• Item #24: New hires at the DCR, Cannabis Business Fees, Interim Position Authority
  • Item #25: Medicinal and Adult-Use Cannabis Regulation and Safety Act / State-Chartered Bank / Cannabis Banking Activities

While none of these items are extremely surprising in their own right, they may have significant consequences for the nature of Los Angeles’ cannabis industry.

For instance, Item #23 lays out a path to adjust the LA municipal code, adding “provisions to allow for the Cannabis Regulation Commission to make exceptions to the 600-foot school restriction for non-retail cannabis activities subject to a California Environmental Quality Act of 1970 analysis of environmental impacts and conditions to address public health, safety and welfare considerations, as well as a public hearing.” This means that buildings that were not in the correct zoning could be, if the City finds after the environmental analysis that there are not negative effects from having a cannabis cultivation or manufacturing operation near a school. A change to this rule would potentially mean that, as long as they were in keeping with public health and safety, cannabis businesses could be located in far more locations across LA. Note that under state law, local jurisdictions can allow for closer than 600 feet. 

Other ideas in these items may also have major impacts on the LA cannabis industry. For instance, Item #23 also provides for mixed-light cultivation and social consumption lounges, two activities that the city’s cannabis ordinances haven’t allowed in the past, while Item #25 expresses the city’s support for a State-chartered bank that would allow cannabis businesses to bank their money in California. Each of these changes would be a major step toward full legal legitimacy for marijuana in the Los Angeles area.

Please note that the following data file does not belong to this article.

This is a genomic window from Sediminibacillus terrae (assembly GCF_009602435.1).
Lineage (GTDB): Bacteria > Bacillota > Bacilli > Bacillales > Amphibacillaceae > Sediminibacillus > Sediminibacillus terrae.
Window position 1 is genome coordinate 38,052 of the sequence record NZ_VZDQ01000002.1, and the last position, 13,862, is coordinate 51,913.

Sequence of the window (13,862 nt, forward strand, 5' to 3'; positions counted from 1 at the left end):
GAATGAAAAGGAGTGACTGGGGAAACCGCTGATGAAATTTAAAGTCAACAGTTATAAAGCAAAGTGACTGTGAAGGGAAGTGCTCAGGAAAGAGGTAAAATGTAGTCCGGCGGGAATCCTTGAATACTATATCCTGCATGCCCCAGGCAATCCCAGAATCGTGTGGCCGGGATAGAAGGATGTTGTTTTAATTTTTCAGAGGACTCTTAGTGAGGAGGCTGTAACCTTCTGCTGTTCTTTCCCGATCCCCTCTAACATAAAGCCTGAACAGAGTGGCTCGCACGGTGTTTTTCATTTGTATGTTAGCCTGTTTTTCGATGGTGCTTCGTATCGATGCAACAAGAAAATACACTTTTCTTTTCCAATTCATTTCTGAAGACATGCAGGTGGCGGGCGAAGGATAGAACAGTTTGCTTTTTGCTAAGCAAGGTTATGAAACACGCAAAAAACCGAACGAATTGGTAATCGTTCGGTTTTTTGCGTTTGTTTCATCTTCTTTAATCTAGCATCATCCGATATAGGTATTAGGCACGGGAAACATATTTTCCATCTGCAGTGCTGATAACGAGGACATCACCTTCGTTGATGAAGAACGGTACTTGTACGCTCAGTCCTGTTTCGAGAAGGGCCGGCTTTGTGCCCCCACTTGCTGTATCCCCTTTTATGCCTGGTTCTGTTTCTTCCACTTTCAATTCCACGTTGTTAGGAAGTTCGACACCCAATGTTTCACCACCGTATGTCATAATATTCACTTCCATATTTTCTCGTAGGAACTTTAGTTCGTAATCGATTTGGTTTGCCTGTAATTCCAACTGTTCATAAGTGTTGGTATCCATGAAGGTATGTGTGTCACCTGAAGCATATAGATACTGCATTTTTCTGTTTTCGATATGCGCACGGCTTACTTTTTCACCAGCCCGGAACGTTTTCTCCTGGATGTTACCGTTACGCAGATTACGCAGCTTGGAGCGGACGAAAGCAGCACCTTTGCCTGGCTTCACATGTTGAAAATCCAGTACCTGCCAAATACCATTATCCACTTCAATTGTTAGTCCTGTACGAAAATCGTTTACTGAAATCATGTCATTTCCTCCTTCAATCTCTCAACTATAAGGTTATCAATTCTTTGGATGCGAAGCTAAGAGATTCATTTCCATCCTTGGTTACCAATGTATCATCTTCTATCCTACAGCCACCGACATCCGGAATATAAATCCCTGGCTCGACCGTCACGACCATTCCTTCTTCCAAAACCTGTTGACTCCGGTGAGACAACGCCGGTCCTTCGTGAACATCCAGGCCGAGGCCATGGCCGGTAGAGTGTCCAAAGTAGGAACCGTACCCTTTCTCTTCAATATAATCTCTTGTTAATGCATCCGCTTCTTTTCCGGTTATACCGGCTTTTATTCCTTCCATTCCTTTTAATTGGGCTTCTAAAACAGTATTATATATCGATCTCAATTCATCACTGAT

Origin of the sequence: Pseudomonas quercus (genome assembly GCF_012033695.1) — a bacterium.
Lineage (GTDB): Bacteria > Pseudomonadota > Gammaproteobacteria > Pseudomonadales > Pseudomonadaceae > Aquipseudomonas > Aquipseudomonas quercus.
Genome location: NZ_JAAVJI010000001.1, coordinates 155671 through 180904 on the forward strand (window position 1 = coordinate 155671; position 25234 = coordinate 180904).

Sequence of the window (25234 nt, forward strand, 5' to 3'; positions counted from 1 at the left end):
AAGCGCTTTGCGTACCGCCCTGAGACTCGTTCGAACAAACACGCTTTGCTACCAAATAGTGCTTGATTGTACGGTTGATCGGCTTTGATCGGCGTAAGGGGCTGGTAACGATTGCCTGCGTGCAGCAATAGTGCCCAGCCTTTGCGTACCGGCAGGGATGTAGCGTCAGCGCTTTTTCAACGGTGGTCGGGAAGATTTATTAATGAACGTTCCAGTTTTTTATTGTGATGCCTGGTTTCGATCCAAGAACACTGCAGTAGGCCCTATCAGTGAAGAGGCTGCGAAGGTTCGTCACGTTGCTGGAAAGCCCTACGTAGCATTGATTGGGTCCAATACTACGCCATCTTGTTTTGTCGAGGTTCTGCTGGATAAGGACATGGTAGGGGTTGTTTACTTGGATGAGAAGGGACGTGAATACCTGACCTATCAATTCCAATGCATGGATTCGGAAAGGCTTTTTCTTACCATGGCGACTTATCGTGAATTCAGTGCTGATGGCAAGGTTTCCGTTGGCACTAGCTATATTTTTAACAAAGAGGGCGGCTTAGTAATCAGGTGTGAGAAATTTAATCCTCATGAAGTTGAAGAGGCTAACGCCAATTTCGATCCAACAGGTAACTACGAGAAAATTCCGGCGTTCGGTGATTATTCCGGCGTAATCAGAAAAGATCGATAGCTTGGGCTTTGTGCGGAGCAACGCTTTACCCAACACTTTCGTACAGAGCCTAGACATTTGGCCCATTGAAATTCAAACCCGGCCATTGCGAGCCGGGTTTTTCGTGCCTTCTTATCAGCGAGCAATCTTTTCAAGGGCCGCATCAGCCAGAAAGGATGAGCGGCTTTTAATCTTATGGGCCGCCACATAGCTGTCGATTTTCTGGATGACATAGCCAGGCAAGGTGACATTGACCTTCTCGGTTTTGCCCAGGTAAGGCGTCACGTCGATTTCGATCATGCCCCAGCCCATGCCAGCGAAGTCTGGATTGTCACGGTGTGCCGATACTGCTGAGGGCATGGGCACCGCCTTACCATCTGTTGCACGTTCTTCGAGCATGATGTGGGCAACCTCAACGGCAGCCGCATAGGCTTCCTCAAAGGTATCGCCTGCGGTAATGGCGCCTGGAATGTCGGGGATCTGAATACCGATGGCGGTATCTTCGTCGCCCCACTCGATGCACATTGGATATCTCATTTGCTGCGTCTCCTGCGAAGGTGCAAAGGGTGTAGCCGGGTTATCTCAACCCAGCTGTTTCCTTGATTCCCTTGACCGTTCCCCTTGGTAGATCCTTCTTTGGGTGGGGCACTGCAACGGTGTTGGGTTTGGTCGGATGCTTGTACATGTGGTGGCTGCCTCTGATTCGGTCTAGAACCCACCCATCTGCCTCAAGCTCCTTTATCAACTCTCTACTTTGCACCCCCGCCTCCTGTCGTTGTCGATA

While these items are significant in their own right, they also reflect a trend of increasing acceptance of the cannabis industry in LA. Establishing regulations however,  is an ongoing process. For more information, check our guide to California cannabis business law or contact us at info@margolinlawrence.com to speak with one of our Los Angeles cannabis lawyers.

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This blog is not intended as legal advice and should not be taken as such. The possession, use, and/or sale of marijuana is illegal under federal law.